Look what is going straight into the dye pot this weekend! Buckthorn leaves from Belgium.
Heavy rains in Bangalore has brought down many tall trees. I brought home some leaves from a eucalyptus that had fallen on to the road near Lalbagh Botanical Gardens. Appa was my helper today 😘
3 young teak leaves send their love
Meringue Silk left in henna bath for 3 days. Leaves soaked in coconut vinegar bath, bundled and steamed for 2 hours. A cotton blanket soaked in coconut vinegar bath brought out that delicious mocha milk background color.
A piece of Nubuck Silk and a piece of felted Leh Wool knit….bundled with Euca leaves and buds…slowly, I am beginning to practice my lessons in ecoprint from my guru Irit Dulman.
Alkanet (Alkanna tinctoria) is a plant of the Borage family and is also known as Batschia Canescens and Dyer’s Bugloss. It is a flowering plant and produces blue flowers. However, it is the roots that contains Alkannin, the dye we are interested in. The red coloring extracted from the roots have been in use since ancient times as a colorant for food, wines, tinctures, varnishes etc.
Alkannin can be extracted into alcohol or oil, as it is not soluble in water. When steeped in oil for about 4-6 weeks, Alkanet root releases a deep crimson color.
In natural dye baths, use Alkanet at 75%-100% to dry weight of fiber. Colors achieved on natural fibers are lavender, purple and grey. To get best results, apply moderate heat to the dye bath, keeping it below 60°C / 140°F.
In soap making, colors achieved are lavender, purple, grey, depending on the pH of the soap mixture. For best results, substitute part of the oil in your soap recipe with Alkanet oil extract.
Alkanet oil extract can also be used as a wood stain to impart deep red hues similar to rosewoods.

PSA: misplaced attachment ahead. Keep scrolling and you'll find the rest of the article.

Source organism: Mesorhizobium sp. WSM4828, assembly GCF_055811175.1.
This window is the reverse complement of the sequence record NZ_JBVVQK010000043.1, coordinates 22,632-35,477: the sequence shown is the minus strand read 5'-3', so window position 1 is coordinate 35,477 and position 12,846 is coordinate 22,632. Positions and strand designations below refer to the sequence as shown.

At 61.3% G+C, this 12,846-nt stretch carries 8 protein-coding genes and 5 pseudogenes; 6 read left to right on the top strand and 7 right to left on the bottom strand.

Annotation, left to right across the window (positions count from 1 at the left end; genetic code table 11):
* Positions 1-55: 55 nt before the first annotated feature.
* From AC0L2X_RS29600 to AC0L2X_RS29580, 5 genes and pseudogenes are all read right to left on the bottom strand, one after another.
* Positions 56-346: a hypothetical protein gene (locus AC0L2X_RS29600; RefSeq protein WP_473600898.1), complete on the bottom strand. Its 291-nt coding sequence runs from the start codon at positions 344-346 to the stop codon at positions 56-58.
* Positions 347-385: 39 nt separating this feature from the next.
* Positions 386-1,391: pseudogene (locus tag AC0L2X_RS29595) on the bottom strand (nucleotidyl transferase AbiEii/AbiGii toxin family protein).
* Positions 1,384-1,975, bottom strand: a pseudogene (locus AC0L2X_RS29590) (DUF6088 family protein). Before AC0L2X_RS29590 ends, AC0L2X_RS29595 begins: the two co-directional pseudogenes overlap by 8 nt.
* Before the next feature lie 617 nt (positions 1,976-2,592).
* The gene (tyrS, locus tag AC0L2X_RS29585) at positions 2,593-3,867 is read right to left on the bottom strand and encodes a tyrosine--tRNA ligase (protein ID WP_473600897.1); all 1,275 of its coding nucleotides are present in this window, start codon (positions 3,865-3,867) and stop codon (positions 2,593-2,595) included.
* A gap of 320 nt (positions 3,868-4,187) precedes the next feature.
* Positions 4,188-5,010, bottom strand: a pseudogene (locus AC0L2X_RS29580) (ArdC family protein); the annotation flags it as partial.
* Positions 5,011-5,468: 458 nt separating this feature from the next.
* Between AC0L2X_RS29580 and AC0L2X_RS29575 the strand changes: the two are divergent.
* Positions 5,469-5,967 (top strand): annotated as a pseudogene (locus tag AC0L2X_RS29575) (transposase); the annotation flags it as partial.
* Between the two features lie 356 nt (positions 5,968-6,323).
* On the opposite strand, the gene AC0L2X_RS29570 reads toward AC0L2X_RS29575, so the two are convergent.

Alkanet extract is also used as a food color
Little journals have been a part of my life’s journey for a long time now. They hold my scribblings, caricatures, folk art, quotes, thoughts and poems and just about anything I pick up from here and there… This page here is from a rainy afternoon in 2013… A new collection of prints had been playing in my mind and it just wouldn’t come together. So there I was, staring at these 2 pages of doodles and many others, hoping for that moment of epiphany….
Indigo is an ancient dye and can be traced back to as far as 5000 BC. It is an integral part of the dyeing traditions in India, which is believed to be the oldest center of indigo cultivation in the Old World. It was a primary supplier of indigo to Europe as early as the Greco-Roman era. The association of India with indigo is reflected in the Greek word for the dye, indikón (ινδικόν, Indian). The Romans latinized the term to indicum, which passed into Italian dialect and eventually into English as the word indigo. During the colonial times, British established a monopoly on the cultivation and trade of Indigo. It was one of the most profitable commodities of the East India Company, so valuable that it was referred to as Blue Gold. Other European countries had no access to Indigo from India and to resolve this rather peculiar problem, they set about to experiment ways in which to manufacture Indigo in laboratories. Several years and 18 milion franks later, a German company named BASF succeeded in the manufacture of synthetic Indigo.